It’s not uncommon for parents or other family members to put something away for children when they are born. These days, interest rates available from the banks are very low. I’ve selected two companies that I think together will return far more than a bank account in the 20 years it takes a baby to grow into an adult. The chances of permanent capital loss are, in my opinion, very low over that timeframe.
The first company I’ve chosen is the one of the oldest companies listed on the ASX. Washington H Soul Pattinson (ASX: SOL) is an Australian conglomerate that has interests in a number of other listed companies. It owns the majority of coal miner New Hope Corporation (ASX: NHC), and has a cross-holding in Brickworks (ASX: BKW).
The conglomerate has diverse holdings. As well as blue-chip shares, it also has major holdings in small-cap biotech Clover Corporation (ASX: CLV) and up-and-coming telco TPG Telecom (ASX: TPM), to name just a couple. The company trades on a P/E ratio of 19 at current prices, but this isn’t particularly informative because earnings retained by the many investee companies do not contribute to the statutory earnings of the parent company.
Conglomerates often trade at a discount to the value of the assets they hold, but arguably Washington H Soul Pattinson is currently trading at too great a discount. One indication of this is that the founding family, the Millners, have bought almost $1.5 million worth of shares on-market recently, and another director, David Wills, has just spent $139,500 buying shares of the company.
Washington H Soul Pattinson is a good choice for your children because it will pay substantial dividends, and special dividends over the next 25 years. The company has a very strong balance sheet, and is run by honest and competent managers. I believe that over the long term, returns will easily beat cash, without unpalatable risk.
My other choice for the next 20 years is a much smaller company, and there is slightly more risk involved with this investment. Vocus Communications (ASX: VOC) owns infrastructure that is unlikely to be replaced for many years to come. The company runs data centres in all the major cities and has a network of fibre optic cables connecting Australia’s major central business districts to each other. The Vocus network connects to the rest of the world via the Southern Cross Cable that runs under the Pacific Ocean. The growth prospects of this company depend on demand for private fibre optic connections, known as ‘black fibre’.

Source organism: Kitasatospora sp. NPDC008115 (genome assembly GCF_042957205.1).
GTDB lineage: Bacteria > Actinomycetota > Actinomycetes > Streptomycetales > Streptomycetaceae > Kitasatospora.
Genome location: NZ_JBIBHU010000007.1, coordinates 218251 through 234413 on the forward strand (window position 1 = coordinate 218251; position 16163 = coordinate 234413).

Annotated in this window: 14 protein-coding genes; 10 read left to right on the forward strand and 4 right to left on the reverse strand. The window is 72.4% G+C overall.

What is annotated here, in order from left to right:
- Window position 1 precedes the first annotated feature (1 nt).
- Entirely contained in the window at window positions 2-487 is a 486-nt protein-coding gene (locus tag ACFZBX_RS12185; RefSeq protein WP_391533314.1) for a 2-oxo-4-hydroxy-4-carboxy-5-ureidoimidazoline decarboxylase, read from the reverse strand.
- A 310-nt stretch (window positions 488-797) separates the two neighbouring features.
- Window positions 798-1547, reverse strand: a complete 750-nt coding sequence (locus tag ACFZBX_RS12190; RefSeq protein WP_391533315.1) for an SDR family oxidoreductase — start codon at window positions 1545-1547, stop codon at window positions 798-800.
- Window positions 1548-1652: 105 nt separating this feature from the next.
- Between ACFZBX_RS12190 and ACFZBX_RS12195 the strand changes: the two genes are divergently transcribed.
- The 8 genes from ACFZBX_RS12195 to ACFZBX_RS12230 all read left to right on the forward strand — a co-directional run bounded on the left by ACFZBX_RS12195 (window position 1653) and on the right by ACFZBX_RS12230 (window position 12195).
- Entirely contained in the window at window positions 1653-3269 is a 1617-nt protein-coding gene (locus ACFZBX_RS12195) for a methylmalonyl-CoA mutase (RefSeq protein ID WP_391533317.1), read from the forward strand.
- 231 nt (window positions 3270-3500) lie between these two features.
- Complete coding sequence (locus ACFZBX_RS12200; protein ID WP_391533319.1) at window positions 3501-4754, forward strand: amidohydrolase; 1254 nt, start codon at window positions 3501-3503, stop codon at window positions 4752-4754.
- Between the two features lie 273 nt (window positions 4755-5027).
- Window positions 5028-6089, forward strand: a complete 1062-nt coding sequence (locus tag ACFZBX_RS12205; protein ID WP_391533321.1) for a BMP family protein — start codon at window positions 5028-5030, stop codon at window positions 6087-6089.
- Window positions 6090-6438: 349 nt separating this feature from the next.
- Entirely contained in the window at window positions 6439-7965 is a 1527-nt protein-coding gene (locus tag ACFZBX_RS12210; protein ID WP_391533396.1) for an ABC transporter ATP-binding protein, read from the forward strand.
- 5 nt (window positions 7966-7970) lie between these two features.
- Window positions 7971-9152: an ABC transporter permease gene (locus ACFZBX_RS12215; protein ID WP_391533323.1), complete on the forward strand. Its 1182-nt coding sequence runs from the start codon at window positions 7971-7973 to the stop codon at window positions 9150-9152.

One consideration is that the company’s current right to capacity on the Southern Cross Cable expires in 2025. While the company was built on this asset (which it rents to other ISPs), the domestic fibre and data businesses are becoming more important, and margins should improve once the fibre that is already installed is utilised more heavily.
I don’t think the market fully understands that the new fibre optic networks will be around for a very long time indeed. Most investors simply aren’t considering whether the assets will still be valuable in 40 or 50 years. However, I believe that fibre optic networks will likely be in greater demand in 40 years, especially for corporate clients for whom security is paramount. I believe the market will be paying a premium for the longevity of these assets by the time today’s toddler is an adult.
Although Vocus does not currently pay a significant dividend, I think the shares will appreciate significantly over the long term. Washington H Soul Pattinson will provide a regular dividend and some capital appreciation. Both companies currently trade at reasonable prices, and deserve a spot on any investor’s watchlist.
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Motley Fool contributor Claude Walker owns shares in Vocus and has an interest in TPG Telecom through a managed fund. Find him on Twitter @claudedwalker.